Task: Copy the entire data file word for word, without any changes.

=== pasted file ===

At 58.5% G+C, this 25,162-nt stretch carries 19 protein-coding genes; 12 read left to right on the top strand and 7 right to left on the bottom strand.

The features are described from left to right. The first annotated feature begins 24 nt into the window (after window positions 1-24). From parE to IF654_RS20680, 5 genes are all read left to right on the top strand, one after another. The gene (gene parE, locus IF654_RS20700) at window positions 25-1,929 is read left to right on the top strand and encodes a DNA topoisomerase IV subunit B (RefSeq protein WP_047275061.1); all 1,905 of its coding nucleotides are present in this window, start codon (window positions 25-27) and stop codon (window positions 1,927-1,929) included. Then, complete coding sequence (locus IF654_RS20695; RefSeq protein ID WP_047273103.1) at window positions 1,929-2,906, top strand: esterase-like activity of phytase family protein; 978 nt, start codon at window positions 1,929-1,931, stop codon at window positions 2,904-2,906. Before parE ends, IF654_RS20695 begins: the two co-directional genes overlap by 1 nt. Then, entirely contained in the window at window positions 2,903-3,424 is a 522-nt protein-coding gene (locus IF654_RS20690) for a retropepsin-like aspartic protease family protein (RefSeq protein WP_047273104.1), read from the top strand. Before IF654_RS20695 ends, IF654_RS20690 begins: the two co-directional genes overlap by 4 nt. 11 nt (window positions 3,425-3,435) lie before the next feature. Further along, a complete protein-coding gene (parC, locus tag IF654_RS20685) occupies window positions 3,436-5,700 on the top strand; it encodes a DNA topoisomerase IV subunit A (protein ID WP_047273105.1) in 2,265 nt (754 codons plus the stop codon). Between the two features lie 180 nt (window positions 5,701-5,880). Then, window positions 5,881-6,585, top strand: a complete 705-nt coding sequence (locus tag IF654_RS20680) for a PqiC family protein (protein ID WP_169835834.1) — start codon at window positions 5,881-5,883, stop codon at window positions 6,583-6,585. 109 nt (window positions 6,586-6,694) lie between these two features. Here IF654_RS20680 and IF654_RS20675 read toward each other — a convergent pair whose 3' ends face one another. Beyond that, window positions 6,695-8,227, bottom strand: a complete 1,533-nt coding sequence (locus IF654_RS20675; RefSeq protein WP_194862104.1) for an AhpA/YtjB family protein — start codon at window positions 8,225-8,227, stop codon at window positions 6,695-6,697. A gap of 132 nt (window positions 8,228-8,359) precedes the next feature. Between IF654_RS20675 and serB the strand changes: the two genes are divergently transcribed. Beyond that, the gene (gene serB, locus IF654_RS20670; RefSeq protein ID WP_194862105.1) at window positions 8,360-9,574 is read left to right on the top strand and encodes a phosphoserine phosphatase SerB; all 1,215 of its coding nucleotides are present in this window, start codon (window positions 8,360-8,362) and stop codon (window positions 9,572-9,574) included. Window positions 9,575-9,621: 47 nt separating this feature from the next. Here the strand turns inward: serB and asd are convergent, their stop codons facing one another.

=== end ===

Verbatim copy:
At 58.5% G+C, this 25,162-nt stretch carries 19 protein-coding genes; 12 read left to right on the top strand and 7 right to left on the bottom strand.

The features are described from left to right. The first annotated feature begins 24 nt into the window (after window positions 1-24). From parE to IF654_RS20680, 5 genes are all read left to right on the top strand, one after another. The gene (gene parE, locus IF654_RS20700) at window positions 25-1,929 is read left to right on the top strand and encodes a DNA topoisomerase IV subunit B (RefSeq protein WP_047275061.1); all 1,905 of its coding nucleotides are present in this window, start codon (window positions 25-27) and stop codon (window positions 1,927-1,929) included. Then, complete coding sequence (locus IF654_RS20695; RefSeq protein ID WP_047273103.1) at window positions 1,929-2,906, top strand: esterase-like activity of phytase family protein; 978 nt, start codon at window positions 1,929-1,931, stop codon at window positions 2,904-2,906. Before parE ends, IF654_RS20695 begins: the two co-directional genes overlap by 1 nt. Then, entirely contained in the window at window positions 2,903-3,424 is a 522-nt protein-coding gene (locus IF654_RS20690) for a retropepsin-like aspartic protease family protein (RefSeq protein WP_047273104.1), read from the top strand. Before IF654_RS20695 ends, IF654_RS20690 begins: the two co-directional genes overlap by 4 nt. 11 nt (window positions 3,425-3,435) lie before the next feature. Further along, a complete protein-coding gene (parC, locus tag IF654_RS20685) occupies window positions 3,436-5,700 on the top strand; it encodes a DNA topoisomerase IV subunit A (protein ID WP_047273105.1) in 2,265 nt (754 codons plus the stop codon). Between the two features lie 180 nt (window positions 5,701-5,880). Then, window positions 5,881-6,585, top strand: a complete 705-nt coding sequence (locus tag IF654_RS20680) for a PqiC family protein (protein ID WP_169835834.1) — start codon at window positions 5,881-5,883, stop codon at window positions 6,583-6,585. 109 nt (window positions 6,586-6,694) lie between these two features. Here IF654_RS20680 and IF654_RS20675 read toward each other — a convergent pair whose 3' ends face one another. Beyond that, window positions 6,695-8,227, bottom strand: a complete 1,533-nt coding sequence (locus IF654_RS20675; RefSeq protein WP_194862104.1) for an AhpA/YtjB family protein — start codon at window positions 8,225-8,227, stop codon at window positions 6,695-6,697. A gap of 132 nt (window positions 8,228-8,359) precedes the next feature. Between IF654_RS20675 and serB the strand changes: the two genes are divergently transcribed. Beyond that, the gene (gene serB, locus IF654_RS20670; RefSeq protein ID WP_194862105.1) at window positions 8,360-9,574 is read left to right on the top strand and encodes a phosphoserine phosphatase SerB; all 1,215 of its coding nucleotides are present in this window, start codon (window positions 8,360-8,362) and stop codon (window positions 9,572-9,574) included. Window positions 9,575-9,621: 47 nt separating this feature from the next. Here the strand turns inward: serB and asd are convergent, their stop codons facing one another.